My lips fell into a straight line and I furrowed my brows. Yet, I didn’t feel like I could intervene. Chris stood the edge facing away, staring at the crowd. I didn’t understand and this situation felt uncomfortable. Yet my friend didn’t signal distress. The guy asked questions about whether anybody complained that she had stinky shoes. She laughed hesitantly and answered the questions while playing with an empty water bottle. The guy told her that he has done this many times, having to deal with homeless and other people yelling at him. And that if he keeps his voice at a level that people will notice him and not notice her. My friend grimaced. He was wrong though as I watched the eyesight of people passing by. Another man rushed to a nearby door and faced the corner. I saw pee trickle out. “I hope that didn’t happen there,” I said motioning to my friend.

“Yeah…” she said.

Then it was over. “Everyone was looking at her,” I said. “At least 70%.”

They got up. “You have my card,” he said to my friend. “If you’re interested, would you like to improv for me? $50/hour?”

Then he looked at me. “You could participate too,” he said.

“I disagree with the fundamental idea—beautiful ladies,” I said. “It’s Pride. Why not beautiful everyone? Beautiful older ladies? Beautiful men? Everyone is beautiful.”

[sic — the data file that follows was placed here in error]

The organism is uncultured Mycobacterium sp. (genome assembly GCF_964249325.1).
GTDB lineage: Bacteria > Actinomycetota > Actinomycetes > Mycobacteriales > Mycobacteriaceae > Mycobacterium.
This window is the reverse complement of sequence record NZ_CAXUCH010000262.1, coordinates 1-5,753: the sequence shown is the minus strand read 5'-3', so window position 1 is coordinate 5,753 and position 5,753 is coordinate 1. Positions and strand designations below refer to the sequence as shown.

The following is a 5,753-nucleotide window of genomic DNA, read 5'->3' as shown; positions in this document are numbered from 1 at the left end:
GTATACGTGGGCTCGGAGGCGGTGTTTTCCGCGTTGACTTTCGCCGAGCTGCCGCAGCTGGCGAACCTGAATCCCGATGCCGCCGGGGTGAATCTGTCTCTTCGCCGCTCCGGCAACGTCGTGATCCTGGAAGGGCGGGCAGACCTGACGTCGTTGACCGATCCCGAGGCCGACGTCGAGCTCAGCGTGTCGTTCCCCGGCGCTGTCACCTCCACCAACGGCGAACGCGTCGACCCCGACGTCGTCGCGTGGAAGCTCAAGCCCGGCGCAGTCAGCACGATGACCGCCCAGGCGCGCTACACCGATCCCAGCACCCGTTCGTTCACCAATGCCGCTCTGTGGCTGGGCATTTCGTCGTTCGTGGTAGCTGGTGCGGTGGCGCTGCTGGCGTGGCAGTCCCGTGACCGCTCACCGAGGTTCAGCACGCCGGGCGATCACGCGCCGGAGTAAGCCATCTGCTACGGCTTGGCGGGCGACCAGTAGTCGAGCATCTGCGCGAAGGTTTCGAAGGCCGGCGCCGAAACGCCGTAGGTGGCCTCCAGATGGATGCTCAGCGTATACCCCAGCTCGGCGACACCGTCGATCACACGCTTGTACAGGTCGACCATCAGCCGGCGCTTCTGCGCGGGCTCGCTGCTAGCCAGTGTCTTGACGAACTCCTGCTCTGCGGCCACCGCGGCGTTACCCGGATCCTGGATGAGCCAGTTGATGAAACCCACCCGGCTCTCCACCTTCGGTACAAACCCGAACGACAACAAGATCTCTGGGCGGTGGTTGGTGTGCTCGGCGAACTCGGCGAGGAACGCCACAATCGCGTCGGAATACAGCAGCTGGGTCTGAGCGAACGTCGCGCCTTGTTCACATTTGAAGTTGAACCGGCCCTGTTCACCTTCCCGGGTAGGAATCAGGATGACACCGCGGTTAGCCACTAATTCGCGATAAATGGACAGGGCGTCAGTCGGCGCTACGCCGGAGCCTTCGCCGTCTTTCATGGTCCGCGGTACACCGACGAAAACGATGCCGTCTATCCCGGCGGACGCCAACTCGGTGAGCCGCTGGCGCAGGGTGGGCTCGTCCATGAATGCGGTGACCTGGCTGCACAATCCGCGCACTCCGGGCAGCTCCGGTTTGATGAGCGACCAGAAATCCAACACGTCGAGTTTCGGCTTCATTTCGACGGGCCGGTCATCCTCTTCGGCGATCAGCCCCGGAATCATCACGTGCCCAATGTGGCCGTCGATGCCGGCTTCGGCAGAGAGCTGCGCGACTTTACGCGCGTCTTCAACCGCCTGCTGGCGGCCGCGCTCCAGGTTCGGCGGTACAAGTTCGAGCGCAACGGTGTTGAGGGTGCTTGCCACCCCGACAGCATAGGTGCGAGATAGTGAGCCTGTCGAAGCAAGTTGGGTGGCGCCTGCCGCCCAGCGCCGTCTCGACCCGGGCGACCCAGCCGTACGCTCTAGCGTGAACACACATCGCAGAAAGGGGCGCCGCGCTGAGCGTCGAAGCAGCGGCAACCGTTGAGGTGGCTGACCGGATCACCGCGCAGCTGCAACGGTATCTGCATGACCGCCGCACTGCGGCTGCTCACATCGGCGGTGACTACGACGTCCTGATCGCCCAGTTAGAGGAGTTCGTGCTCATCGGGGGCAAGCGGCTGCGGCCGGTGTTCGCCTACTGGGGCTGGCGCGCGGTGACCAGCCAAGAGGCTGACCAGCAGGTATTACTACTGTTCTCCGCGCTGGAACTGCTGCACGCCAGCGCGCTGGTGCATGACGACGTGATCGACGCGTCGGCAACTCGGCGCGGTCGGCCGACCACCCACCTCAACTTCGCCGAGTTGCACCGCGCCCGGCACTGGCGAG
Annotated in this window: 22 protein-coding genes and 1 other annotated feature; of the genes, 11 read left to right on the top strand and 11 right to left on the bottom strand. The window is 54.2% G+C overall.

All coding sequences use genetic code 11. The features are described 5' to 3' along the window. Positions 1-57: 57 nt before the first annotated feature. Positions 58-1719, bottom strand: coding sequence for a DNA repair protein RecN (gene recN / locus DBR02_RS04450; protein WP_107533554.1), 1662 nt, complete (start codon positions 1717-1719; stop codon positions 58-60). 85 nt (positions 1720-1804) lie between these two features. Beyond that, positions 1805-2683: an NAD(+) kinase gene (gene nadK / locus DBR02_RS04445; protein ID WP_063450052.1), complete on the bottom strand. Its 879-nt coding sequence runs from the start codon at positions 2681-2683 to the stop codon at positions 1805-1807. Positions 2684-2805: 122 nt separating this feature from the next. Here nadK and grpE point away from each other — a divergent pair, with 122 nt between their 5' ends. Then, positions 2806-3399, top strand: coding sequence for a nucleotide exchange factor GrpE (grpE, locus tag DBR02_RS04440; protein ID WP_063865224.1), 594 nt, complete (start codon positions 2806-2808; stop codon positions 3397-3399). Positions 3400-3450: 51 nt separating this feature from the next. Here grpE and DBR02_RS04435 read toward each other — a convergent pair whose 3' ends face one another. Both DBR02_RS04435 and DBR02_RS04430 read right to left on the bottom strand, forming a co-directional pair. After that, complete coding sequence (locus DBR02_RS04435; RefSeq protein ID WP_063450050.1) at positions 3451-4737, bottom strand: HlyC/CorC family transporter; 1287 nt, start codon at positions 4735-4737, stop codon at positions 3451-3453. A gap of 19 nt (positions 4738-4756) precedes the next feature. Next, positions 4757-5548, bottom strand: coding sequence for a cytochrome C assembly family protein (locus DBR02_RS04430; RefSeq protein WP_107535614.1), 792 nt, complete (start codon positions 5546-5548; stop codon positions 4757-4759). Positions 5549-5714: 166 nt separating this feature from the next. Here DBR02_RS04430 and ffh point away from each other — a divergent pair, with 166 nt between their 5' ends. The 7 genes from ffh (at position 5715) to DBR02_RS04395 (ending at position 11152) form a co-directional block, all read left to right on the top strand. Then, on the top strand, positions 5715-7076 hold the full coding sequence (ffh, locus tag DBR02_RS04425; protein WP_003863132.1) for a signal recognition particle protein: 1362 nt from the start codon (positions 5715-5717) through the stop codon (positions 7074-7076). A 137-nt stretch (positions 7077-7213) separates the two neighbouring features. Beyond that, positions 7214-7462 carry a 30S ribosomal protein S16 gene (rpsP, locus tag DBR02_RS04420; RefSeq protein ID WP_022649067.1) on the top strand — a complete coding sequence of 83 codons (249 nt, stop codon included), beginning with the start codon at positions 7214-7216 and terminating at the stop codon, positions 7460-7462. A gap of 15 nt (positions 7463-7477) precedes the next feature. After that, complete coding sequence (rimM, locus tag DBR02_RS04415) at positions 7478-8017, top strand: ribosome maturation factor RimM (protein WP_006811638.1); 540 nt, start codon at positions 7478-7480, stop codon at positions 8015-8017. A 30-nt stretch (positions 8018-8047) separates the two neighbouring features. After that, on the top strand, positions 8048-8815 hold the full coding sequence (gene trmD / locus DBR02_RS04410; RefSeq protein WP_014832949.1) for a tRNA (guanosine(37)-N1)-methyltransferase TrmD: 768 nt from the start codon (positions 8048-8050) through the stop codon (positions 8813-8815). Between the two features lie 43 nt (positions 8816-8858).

“But I love ladies,” he said.

“If it’s about how people should appreciate feet and the stinkiness of the feet, then great. But to only focus on beautiful ladies, that’s wrong.”

And suddenly, I couldn’t help myself. The word objectification escaped me then. Yet I suddenly hated the way the world was. Obsession with shallow appearances. I hated the discrimination and the focus on young females. I had walked to the BART station earlier enduring a catcall because I had worn a skirt. But nowadays, I felt so aware. I was filled with feminist angst or more importantly, the inequality of it all. I felt my insides tighten. I wished that I could say that I became angry, but the most I could muster was pretending to be angry. I wished that I could say that I started cursing and shouting words of hate. Instead, I was only irritated in the way I could only be. I spewed out words about the degradation of the $50/hour and how I could easily earn more money by doing something more honorable.

“I could tell that you’re uptight,” he said.

I frowned.

“In a good way,” he added.

“I prefer that it was in a bad way,” I said.

“Let me give you a hug,” he said and attempted to close his arms around me.

“I don’t like being touched,” I said and flung my arms wildly, pushing him back. “Don’t touch me.”

“I think that we’re late meeting a friend,” Chris suddenly broke in. “It’s almost 6:30 pm.”